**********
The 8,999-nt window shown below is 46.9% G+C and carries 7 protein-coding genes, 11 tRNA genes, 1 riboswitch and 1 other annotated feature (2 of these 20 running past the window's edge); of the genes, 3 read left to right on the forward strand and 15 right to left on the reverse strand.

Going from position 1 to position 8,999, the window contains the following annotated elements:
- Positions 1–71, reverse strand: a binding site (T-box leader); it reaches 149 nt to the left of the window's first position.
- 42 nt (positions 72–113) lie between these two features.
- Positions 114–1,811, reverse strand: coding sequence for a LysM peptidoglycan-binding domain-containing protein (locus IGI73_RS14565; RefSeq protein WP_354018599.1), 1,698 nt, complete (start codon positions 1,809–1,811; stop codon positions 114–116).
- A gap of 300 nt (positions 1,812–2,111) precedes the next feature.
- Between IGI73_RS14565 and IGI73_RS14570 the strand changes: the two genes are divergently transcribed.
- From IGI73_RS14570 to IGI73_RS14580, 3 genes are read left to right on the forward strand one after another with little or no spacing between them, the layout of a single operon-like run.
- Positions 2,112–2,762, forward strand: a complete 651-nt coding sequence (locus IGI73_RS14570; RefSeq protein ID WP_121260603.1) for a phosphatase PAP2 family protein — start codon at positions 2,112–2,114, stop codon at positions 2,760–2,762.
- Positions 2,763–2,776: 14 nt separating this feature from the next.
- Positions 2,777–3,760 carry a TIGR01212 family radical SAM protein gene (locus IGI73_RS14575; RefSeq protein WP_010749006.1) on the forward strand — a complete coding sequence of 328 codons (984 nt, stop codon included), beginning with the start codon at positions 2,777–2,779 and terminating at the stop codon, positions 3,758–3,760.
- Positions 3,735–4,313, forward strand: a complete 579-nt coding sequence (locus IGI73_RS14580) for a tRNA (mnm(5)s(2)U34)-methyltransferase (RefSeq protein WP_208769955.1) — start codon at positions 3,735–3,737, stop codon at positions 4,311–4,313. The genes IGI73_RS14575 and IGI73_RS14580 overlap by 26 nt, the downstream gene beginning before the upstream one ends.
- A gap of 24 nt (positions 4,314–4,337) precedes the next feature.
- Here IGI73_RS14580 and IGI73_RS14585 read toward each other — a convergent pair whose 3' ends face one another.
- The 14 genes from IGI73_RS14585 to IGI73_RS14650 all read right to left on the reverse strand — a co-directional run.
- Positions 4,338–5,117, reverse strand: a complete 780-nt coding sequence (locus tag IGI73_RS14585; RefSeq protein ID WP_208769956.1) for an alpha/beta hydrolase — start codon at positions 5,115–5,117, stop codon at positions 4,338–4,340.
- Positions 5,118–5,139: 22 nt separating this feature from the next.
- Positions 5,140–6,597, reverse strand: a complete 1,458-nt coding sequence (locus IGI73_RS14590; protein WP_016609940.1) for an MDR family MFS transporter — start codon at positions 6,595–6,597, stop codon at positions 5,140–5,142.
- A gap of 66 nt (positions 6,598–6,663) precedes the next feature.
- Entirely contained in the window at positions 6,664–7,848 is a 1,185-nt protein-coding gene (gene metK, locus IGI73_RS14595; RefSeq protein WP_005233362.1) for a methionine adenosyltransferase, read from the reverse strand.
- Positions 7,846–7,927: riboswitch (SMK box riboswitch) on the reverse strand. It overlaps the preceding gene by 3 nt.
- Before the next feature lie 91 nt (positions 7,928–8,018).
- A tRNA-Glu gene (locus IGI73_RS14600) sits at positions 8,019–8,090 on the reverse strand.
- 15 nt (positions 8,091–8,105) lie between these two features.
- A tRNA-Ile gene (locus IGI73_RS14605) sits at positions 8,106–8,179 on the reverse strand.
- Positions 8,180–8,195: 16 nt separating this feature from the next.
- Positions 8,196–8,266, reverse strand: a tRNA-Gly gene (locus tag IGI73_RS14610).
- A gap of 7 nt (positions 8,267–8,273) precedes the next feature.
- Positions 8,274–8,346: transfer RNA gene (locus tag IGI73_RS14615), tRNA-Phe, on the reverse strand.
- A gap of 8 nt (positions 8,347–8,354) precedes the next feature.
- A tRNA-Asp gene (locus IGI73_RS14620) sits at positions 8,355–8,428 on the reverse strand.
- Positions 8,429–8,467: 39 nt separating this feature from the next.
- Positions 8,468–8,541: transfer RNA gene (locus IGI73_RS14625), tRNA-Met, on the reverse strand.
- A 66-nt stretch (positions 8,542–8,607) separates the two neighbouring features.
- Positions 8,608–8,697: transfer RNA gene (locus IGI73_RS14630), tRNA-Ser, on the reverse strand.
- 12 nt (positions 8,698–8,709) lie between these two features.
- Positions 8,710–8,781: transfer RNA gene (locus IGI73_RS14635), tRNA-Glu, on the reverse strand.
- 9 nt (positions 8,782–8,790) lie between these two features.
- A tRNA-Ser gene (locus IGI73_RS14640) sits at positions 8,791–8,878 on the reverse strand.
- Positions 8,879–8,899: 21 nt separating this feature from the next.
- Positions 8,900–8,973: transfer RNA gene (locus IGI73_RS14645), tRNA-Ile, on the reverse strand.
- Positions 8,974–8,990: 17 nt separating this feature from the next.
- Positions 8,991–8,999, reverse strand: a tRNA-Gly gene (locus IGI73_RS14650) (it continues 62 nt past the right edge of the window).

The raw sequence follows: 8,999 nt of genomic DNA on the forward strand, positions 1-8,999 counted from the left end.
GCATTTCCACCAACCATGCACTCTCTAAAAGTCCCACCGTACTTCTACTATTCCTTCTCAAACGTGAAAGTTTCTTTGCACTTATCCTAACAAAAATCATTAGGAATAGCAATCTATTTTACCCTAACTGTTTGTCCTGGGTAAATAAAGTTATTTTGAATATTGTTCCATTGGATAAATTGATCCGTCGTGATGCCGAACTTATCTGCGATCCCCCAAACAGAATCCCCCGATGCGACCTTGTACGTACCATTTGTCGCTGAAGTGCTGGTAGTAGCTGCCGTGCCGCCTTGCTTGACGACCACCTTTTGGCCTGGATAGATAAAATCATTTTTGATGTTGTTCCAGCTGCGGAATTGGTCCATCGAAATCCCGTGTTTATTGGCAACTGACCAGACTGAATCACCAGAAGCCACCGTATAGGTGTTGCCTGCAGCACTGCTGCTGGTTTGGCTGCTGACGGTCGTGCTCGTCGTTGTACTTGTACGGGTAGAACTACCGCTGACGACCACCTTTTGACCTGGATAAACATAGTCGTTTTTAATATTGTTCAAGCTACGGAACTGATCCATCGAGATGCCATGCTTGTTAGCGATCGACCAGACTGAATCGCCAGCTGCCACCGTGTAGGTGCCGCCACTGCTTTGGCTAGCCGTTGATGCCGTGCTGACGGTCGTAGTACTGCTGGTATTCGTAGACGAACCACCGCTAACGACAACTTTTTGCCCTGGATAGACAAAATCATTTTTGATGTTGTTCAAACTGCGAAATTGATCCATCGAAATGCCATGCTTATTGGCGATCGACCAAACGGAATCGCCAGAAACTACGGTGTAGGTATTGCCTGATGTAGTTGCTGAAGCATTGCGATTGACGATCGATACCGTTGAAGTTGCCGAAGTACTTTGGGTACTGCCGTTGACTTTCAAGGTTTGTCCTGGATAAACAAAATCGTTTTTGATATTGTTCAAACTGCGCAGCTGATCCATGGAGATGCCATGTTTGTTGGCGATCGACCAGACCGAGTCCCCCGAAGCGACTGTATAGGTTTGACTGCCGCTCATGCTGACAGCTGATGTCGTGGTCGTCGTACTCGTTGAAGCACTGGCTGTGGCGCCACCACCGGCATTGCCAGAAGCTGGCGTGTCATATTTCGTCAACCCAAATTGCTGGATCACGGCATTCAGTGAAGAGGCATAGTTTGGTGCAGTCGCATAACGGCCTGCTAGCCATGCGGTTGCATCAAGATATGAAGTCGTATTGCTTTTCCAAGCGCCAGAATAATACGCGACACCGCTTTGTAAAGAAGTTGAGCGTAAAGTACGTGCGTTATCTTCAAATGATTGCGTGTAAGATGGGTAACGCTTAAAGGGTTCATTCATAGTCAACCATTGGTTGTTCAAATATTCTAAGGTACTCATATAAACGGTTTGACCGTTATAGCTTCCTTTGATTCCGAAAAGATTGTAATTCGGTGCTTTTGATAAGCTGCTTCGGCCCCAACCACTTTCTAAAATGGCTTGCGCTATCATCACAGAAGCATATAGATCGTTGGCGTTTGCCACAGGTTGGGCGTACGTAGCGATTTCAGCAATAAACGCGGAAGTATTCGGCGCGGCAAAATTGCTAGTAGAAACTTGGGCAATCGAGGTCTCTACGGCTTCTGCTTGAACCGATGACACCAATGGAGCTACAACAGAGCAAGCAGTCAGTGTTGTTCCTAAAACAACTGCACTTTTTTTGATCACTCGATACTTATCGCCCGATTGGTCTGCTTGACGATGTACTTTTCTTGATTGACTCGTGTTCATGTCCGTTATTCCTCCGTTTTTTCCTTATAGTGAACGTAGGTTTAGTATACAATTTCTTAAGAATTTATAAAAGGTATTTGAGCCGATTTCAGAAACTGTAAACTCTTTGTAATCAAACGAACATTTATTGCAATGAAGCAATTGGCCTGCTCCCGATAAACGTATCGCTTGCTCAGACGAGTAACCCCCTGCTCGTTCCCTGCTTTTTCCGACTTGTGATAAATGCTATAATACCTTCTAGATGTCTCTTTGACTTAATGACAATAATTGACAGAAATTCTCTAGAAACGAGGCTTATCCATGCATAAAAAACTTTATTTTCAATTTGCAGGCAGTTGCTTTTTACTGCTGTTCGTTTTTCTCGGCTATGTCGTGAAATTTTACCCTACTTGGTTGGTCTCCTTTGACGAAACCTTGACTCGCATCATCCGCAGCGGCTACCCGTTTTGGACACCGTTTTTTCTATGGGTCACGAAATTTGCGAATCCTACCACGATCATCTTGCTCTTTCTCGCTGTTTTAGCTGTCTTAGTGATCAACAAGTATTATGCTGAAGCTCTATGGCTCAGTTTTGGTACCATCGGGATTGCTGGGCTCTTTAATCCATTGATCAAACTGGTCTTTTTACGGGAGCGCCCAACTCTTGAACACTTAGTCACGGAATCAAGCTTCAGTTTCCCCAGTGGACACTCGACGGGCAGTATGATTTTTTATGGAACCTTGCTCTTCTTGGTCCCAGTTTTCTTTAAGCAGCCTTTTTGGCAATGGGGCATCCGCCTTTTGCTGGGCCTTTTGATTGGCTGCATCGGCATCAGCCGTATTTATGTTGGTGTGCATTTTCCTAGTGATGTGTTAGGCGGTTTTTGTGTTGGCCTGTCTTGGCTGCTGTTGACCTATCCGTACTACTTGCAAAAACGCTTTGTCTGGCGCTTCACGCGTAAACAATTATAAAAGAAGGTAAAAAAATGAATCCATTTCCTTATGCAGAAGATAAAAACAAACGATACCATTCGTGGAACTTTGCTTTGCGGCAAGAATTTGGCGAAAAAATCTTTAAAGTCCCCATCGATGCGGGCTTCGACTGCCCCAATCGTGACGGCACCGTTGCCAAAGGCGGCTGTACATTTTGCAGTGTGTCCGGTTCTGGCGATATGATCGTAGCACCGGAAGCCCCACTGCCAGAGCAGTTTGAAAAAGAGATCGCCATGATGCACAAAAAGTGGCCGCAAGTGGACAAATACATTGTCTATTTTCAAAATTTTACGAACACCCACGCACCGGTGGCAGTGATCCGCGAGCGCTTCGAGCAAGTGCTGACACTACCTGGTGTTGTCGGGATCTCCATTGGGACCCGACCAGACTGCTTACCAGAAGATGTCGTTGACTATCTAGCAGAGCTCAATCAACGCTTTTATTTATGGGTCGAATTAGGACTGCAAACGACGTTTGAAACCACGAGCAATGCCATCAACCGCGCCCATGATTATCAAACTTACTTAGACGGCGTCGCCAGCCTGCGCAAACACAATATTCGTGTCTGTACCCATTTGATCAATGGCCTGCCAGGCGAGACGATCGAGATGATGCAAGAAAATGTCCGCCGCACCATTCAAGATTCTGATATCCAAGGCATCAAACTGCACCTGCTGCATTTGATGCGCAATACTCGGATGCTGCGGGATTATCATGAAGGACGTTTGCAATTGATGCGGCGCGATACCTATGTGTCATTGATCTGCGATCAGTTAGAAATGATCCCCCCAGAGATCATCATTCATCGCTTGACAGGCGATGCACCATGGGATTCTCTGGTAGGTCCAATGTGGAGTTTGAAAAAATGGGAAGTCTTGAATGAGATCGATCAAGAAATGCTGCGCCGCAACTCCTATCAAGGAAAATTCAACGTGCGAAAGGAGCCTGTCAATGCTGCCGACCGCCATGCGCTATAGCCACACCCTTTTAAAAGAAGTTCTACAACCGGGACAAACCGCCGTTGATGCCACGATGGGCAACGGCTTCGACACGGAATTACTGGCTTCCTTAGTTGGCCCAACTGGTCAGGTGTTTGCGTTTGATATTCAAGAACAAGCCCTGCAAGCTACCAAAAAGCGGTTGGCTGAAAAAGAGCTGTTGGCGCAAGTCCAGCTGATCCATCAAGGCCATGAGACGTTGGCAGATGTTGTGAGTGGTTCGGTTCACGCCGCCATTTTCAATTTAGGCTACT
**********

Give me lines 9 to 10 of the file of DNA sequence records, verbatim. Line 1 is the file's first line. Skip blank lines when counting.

- Positions 2,112–2,762, forward strand: a complete 651-nt coding sequence (locus IGI73_RS14570; RefSeq protein ID WP_121260603.1) for a phosphatase PAP2 family protein — start codon at positions 2,112–2,114, stop codon at positions 2,760–2,762.
- Positions 2,763–2,776: 14 nt separating this feature from the next.